to get away from the memories and start fresh. Not that all of the memories in
California were bad, but I really needed a change of scenery.  Everywhere I
turned I was reminded of my husband and it was just too much to take. I needed
to get out of there. Does that make any sense?”

He nodded sympathetically. “Of
course it does.  I’ve lost a few friends over the years. Never a spouse, but
friends.  I get it.”

She cocked her head at him,
curiously, the focus shifting. “Are you married, Nash?”

He shook his head. “No,” he
replied. “My ex-wife and I divorced six years ago. She lives in Baton Rouge, as
do my two boys.”

Elliot nodded in understanding.
“I’m sorry to hear that. How old are your boys?”

“Twenty two and eighteen,” he
replied.  “My oldest is in grad school and my youngest will enter his first
year of college in the fall.”

“Are either of them going in to
law enforcement like the three generations of Aury men before them?”

His grin returned. “Maybe Shane,”
he replied. “He’s my youngest. He wants to go through the academy when he
graduates, but my oldest, Beck, is in law school and wants to be a prosecutor.”

Elliot grinned because he was; he
seemed to warm up when speaking of his sons. “They sound like ambitious young
men,” she said. “Congratulations.”

His grin broadened and they
entered into yet another of those warm and awkward moments until a shout from
the rear of the house brought them both to their feet. 

Elliot bolted before Nash could
stop her and they raced to the rear of the house, into the kitchen, where Alec
was wielding a lamp base like a weapon and unlocking the back door. He yanked
the door open, peering into the blackness beyond, and held the lamp up like a
club as Nash reached him.

“Hold on,” Nash grabbed the lamp.
“What happened?”

Alec was tense with adrenalin. “I
saw a face in the window looking at me from the outside,” he said. “There’s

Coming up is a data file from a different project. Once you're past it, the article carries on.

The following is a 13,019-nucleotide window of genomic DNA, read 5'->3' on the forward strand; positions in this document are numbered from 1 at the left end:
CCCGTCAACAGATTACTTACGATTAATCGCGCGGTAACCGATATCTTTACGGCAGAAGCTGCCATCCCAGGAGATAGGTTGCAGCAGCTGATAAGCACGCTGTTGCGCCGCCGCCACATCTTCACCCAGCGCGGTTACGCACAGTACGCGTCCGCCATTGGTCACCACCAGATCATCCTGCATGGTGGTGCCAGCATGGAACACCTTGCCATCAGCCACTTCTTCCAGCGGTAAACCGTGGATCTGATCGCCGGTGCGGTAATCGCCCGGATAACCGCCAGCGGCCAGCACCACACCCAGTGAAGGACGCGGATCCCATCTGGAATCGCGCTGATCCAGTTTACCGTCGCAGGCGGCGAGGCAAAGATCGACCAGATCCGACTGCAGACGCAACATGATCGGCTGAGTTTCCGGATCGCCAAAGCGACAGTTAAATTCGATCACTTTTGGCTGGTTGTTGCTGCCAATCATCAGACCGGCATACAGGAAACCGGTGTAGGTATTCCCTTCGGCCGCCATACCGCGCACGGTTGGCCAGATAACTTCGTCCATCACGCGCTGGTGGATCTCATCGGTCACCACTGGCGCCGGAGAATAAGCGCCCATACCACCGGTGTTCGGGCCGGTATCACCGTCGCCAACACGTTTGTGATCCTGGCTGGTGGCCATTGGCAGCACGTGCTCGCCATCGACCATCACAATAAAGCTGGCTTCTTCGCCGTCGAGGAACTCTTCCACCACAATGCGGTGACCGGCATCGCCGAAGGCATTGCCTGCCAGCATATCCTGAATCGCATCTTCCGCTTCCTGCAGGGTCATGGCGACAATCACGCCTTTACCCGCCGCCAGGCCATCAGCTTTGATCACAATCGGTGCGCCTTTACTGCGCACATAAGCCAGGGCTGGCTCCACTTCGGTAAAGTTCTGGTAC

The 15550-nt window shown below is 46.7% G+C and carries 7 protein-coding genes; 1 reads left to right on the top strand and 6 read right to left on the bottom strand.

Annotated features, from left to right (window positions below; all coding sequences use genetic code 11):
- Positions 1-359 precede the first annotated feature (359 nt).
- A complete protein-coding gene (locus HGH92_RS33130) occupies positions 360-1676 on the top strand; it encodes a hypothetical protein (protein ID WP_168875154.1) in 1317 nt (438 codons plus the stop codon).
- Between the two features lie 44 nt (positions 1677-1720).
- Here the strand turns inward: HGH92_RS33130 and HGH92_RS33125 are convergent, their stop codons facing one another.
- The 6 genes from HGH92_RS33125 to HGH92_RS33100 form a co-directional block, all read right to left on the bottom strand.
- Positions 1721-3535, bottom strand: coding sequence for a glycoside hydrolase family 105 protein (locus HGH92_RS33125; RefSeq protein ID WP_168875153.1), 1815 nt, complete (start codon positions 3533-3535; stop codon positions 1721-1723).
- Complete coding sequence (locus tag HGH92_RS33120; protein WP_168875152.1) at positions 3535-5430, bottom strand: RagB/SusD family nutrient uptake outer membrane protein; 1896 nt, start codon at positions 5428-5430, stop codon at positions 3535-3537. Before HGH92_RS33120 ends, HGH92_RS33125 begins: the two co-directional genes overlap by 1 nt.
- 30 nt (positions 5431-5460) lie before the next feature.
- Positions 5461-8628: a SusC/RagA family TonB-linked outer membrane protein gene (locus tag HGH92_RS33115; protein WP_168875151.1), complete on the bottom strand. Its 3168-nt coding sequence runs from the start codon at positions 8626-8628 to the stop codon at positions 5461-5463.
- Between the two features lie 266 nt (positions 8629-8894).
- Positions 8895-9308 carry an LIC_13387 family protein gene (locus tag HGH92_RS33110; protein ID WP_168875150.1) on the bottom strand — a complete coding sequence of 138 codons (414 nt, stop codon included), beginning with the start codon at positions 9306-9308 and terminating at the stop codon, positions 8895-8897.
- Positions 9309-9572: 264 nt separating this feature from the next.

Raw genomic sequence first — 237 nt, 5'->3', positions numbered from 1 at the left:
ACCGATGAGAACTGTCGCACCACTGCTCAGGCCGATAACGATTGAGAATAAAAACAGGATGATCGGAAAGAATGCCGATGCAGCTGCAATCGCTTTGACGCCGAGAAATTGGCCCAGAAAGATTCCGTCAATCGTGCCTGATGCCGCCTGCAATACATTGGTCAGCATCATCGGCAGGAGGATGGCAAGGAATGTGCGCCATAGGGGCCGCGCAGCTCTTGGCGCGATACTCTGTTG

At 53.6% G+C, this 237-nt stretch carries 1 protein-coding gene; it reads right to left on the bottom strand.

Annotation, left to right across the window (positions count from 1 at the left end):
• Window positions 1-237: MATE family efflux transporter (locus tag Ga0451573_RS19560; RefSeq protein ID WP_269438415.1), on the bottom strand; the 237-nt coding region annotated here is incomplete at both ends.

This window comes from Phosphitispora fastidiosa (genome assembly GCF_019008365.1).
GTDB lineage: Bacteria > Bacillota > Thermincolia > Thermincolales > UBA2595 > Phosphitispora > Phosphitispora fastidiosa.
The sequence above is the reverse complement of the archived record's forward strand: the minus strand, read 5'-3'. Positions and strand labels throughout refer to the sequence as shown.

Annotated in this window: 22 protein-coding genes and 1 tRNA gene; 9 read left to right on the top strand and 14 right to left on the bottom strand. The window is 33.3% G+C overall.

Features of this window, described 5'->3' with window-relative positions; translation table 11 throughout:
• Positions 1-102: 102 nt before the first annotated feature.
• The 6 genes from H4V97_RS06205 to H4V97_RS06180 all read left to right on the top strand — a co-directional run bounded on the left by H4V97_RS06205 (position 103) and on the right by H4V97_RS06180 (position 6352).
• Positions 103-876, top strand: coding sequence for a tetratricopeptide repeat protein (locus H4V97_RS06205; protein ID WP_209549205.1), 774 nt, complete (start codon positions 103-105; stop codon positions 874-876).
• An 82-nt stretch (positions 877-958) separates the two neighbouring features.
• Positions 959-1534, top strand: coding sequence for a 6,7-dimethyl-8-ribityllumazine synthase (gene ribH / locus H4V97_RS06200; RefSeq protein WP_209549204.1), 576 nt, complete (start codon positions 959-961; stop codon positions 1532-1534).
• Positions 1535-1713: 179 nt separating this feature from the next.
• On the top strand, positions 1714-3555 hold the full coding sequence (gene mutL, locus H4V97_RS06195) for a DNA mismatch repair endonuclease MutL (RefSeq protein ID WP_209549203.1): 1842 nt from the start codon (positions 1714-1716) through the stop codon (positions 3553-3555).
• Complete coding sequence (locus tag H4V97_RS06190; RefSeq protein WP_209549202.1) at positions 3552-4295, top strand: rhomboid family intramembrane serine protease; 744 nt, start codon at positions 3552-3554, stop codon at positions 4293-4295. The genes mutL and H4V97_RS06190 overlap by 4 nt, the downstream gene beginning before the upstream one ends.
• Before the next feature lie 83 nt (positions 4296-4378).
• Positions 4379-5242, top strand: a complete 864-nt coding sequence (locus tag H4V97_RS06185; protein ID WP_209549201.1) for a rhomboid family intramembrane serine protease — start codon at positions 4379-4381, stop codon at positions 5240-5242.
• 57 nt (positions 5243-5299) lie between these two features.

somebody out here.”

Nash was much cooler than Alec
was.  He pulled the lamp out of the young man’s hands and set it aside.

“Stay with your mother,” he told
him. “I’ll go outside and have a look around.”

Alec opened his mouth to protest
but Elliot pulled him back, away from the door.  Nash pulled his standard
police-issue Maglight out of the holster on the left side of his Sam Browne
belt and turned on the brilliant beam, shining it out into the overgrown
bramble beyond. He stepped outside, taking a good long look.

“Close the door behind me and
lock it,” he told the pair. “I’ll be back.”

Alec closed the door and threw
the old bolt. Then he went the windows and began to follow Nash as the man
wandered around the exterior of the house.

“What did the face look like?”
Elliot wanted to know.

Alec was peering from one of the
kitchen windows, peeling back the old newspaper to watch Nash. 

“I don’t really know,” he
shrugged. “Just a pair of eyes and a face, like an old man’s face. It was
really fast and then it was gone.”

Elliot thought on that a moment
before heading into the central entry hall where three big pillar candles
burned on the staircase. They gave off a surprising amount of light and she
collected one, carrying it with her into the ballroom. Alec was already there,
peeling back layers of newspaper from other windows so he could watch Nash
prowl about.  

Together, Elliot and Alec watched
Nash as he made his way through the vast back gardens, his flashlight the only
source of light in an otherwise very dark night. They also noticed a peppering
of fireflies, something Alec had never seen before. He watched the glowing
speckles float through the darkness, lighting up the bayou with their eerie

“Look at the fireflies,” he
commented. “Those are pretty cool.”

Elliot watched Nash’s silhouette
against the darkness. “Yes, they are,” she said, though she didn’t sound like
she meant it.  She was more concerned with Nash and the prowler. “We’re going
to have to get some dogs to patrol this house. It’s such a large piece of land.
I really didn’t think about security, but after what Nash told us today and
after what you saw tonight, it looks like we’re going to have to protect our

BOOK: American Heroes Series - 03 - Purgatory
13.18Mb size Format: txt, pdf, ePub